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  • Faculteit WetenschappenDepartement Natuurkunde

    Search for stop quarks using the matrix elementmethod at the LHC

    Proefschrift ingediend met het oog op het behalen van de graad van Master in de Wetenschappen

    Lieselotte Moreels

    Promotor: Prof. Dr. Jorgen DHondtCo-promotor: Dr. Petra Van Mulders

    Academiejaar 20122013

  • Contents

    1 Introduction 1

    2 Beyond the Standard Model 32.1 The Standard Model . . . . . . . . . . . . . . . . . . . . . . . . . . 32.2 The Hierarchy Problem . . . . . . . . . . . . . . . . . . . . . . . . 52.3 Supersymmetry . . . . . . . . . . . . . . . . . . . . . . . . . . . . . 7

    2.3.1 The Minimal Supersymmetric Standard Model . . . . . . . 82.3.2 The constrained MSSM . . . . . . . . . . . . . . . . . . . . 92.3.3 Simplified models . . . . . . . . . . . . . . . . . . . . . . . . 9

    2.3.3.1 Direct stop quark pair production . . . . . . . . . 102.3.3.2 State of the art . . . . . . . . . . . . . . . . . . . . 11

    3 Observation of New Particles 133.1 The Large Hadron Collider . . . . . . . . . . . . . . . . . . . . . . 143.2 The Compact Muon Solenoid Experiment . . . . . . . . . . . . . . 16

    3.2.1 Coordinate system . . . . . . . . . . . . . . . . . . . . . . . 163.2.2 The inner tracker . . . . . . . . . . . . . . . . . . . . . . . . 173.2.3 The calorimeter system . . . . . . . . . . . . . . . . . . . . 183.2.4 The muon system . . . . . . . . . . . . . . . . . . . . . . . 19

    3.3 Trigger and Data Aquisition . . . . . . . . . . . . . . . . . . . . . . 20

    4 Reconstruction of Particles 214.1 Identification of Particles . . . . . . . . . . . . . . . . . . . . . . . 214.2 Object Reconstruction in the Subdetectors . . . . . . . . . . . . . . 22

    4.2.1 Track reconstruction in the inner tracker . . . . . . . . . . . 224.2.2 Reconstruction of energy deposits in the calorimeters . . . . 244.2.3 Track reconstruction in the muon system . . . . . . . . . . 24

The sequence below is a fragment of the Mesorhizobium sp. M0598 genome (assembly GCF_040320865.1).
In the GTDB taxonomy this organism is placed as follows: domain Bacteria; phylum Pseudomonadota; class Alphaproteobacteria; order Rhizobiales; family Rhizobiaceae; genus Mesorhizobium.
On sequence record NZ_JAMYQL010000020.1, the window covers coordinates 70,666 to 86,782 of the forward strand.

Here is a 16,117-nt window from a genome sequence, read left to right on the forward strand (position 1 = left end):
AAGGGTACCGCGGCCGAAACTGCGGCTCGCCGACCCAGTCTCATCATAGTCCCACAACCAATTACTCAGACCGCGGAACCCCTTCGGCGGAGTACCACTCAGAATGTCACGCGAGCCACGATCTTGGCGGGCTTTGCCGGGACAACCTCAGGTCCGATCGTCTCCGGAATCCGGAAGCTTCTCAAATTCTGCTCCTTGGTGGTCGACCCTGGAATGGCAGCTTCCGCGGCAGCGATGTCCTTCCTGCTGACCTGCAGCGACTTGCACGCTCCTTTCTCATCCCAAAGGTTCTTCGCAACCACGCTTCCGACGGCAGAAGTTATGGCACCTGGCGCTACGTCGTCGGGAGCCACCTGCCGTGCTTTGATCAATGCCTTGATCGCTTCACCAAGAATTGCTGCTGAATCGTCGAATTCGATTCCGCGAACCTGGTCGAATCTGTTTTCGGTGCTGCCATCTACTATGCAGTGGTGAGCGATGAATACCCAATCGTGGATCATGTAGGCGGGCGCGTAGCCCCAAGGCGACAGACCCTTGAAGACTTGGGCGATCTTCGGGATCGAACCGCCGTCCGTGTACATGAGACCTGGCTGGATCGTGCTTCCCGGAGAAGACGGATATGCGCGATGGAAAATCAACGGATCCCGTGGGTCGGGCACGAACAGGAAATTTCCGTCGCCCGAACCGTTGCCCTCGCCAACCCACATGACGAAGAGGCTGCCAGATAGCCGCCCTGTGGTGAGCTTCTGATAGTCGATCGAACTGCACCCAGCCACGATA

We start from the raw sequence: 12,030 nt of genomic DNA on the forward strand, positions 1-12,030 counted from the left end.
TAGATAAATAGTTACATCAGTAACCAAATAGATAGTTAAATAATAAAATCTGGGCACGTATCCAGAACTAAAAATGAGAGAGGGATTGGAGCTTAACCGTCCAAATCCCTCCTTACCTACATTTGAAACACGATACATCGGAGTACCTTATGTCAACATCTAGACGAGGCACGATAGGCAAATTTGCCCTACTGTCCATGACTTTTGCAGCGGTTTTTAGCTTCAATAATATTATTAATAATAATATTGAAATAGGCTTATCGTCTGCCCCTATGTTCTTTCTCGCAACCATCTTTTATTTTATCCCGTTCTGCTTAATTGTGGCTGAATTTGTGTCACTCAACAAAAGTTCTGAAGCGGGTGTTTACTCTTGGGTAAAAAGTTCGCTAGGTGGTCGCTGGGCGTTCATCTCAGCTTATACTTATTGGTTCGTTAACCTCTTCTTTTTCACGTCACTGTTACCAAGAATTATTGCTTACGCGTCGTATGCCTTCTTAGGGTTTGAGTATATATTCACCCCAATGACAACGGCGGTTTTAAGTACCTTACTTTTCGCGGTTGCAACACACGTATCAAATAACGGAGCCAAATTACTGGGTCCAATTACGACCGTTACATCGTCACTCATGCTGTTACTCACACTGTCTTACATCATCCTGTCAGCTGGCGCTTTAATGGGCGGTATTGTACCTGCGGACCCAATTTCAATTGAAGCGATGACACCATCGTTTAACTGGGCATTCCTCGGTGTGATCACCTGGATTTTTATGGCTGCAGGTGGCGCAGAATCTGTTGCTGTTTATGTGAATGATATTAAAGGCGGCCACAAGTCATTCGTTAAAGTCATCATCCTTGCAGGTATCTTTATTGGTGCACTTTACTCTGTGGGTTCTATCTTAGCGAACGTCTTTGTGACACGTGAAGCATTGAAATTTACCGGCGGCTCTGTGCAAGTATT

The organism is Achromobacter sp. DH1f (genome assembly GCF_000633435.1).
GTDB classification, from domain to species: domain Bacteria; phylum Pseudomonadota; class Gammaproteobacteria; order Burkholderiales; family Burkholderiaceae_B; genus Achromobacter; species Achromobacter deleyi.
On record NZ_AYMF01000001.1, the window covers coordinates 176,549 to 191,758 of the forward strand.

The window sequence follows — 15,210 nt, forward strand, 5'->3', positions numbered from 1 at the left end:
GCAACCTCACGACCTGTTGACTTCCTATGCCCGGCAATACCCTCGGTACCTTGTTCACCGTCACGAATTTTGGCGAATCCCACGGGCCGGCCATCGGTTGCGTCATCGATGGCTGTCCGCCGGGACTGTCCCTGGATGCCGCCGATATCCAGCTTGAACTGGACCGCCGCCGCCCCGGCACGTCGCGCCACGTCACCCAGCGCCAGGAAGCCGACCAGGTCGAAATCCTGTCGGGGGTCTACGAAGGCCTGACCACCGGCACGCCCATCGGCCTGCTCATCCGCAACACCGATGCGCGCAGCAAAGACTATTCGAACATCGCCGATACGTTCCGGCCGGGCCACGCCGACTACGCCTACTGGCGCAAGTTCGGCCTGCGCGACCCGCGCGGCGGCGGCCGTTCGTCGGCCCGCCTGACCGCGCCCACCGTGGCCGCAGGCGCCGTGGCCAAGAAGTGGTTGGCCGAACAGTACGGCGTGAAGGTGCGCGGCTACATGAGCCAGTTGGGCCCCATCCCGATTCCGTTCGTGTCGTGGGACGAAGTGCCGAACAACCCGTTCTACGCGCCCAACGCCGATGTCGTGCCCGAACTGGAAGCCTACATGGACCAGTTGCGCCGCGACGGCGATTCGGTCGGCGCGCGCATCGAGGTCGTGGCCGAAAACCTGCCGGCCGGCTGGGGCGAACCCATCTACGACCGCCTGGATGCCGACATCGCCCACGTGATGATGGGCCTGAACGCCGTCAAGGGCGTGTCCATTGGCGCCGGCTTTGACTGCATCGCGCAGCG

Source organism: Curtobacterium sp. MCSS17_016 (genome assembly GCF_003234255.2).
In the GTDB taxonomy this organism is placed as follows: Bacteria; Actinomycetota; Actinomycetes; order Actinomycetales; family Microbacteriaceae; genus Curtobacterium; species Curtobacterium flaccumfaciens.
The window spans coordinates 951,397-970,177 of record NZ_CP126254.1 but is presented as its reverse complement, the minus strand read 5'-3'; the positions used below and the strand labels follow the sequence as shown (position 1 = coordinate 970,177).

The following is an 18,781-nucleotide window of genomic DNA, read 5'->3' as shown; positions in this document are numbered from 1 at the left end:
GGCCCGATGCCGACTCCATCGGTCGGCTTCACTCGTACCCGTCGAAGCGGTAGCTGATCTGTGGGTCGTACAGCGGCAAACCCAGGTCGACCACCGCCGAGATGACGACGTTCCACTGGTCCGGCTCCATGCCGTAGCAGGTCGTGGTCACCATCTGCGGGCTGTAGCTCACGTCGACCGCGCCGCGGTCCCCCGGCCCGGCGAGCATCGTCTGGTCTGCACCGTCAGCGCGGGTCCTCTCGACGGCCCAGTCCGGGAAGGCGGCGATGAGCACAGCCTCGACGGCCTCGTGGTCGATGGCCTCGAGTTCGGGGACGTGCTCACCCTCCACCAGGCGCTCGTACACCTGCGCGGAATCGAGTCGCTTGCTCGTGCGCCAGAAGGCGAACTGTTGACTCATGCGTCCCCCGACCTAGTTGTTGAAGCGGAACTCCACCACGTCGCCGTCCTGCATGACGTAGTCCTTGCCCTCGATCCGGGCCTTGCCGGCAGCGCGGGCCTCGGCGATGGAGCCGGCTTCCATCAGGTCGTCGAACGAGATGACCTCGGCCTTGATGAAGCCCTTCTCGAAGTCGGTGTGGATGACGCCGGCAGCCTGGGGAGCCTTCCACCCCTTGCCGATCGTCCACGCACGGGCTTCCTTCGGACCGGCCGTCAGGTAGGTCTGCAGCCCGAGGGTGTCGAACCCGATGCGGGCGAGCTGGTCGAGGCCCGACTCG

4.3 The Particle Flow Algorithm . . . . . . . . . . . . . . . . . . . . . 254.3.1 Muon reconstruction . . . . . . . . . . . . . . . . . . . . . . 254.3.2 Electron reconstruction . . . . . . . . . . . . . . . . . . . . 264.3.3 Jet reconstruction . . . . . . . . . . . . . . . . . . . . . . . 27

    4.3.3.1 Identification of b jets . . . . . . . . . . . . . . . . 284.3.3.2 Removal of isolated leptons . . . . . . . . . . . . . 29

    i

  • ii CONTENTS

    5 Event Selection 315.1 Event Topology . . . . . . . . . . . . . . . . . . . . . . . . . . . . . 315.2 Event Generation and Simulation . . . . . . . . . . . . . . . . . . . 325.3 Selection Requirements . . . . . . . . . . . . . . . . . . . . . . . . . 34

    6 Event Reconstruction 396.1 Jet-Parton Matching . . . . . . . . . . . . . . . . . . . . . . . . . . 396.2 Jet-Parton Association . . . . . . . . . . . . . . . . . . . . . . . . . 40

    7 The Matrix Element Method 437.1 The Matrix Element Method in a Nutshell . . . . . . . . . . . . . . 437.2 Implementation in MadWeight . . . . . . . . . . . . . . . . . . . . 45

    8 Sensitivity of the Matrix Element Method for Stop Quark Searches 498.1 Calculation of the Probability Density for Different Hypotheses . . 498.2 Sensitivity of Different Observables . . . . . . . . . . . . . . . . . . 50

    8.2.1 Likelihood ratio . . . . . . . . . . . . . . . . . . . . . . . . . 508.2.2 Regular kinematic observable . . . . . . . . . . . . . . . . . 528.2.3 Transformation of the likelihood ratio . . . . . . . . . . . . 53

    8.3 Upper Limit on the Signal Cross Section . . . . . . . . . . . . . . . 55

    9 Conclusions & Perspectives 59

    10 Summary 61

    Samenvatting 63

    Acknowledgements 65

    References 67

    List of Abbreviations 75

    Appendix A Jet Reconstruction Algorithms 77A.1 Iterative Cone Algorithms . . . . . . . . . . . . . . . . . . . . . . . 77A.2 Sequential Recombination Algorithms . . . . . . . . . . . . . . . . 78

    Appendix B b-tag Scale Factors 81

    Appendix C MadWeight Cards 83C.1 Process Cards . . . . . . . . . . . . . . . . . . . . . . . . . . . . . . 83C.2 Transfer Function . . . . . . . . . . . . . . . . . . . . . . . . . . . . 85C.3 MadWeight Card . . . . . . . . . . . . . . . . . . . . . . . . . . . . 86

  • 1

    Introduction

    One of the greatest achievements of the twentieth century is the standard modelof particle physics. Even so, it has been clear for a while now that theories beyondthe standard model are required to describe all aspects of the observable universe.One such theory is supersymmetry, which gained popularity as it can provide ananswer to many of the standard models short-comings. This theory introducesmany new particles and thus also new physics processes. Since they have not yetbeen discovered, it is expected that they have a very low production rate. There-fore, dedicated analysis techniques are developed to differentiate between a smallsignal and a huge background, originating from standard model processes.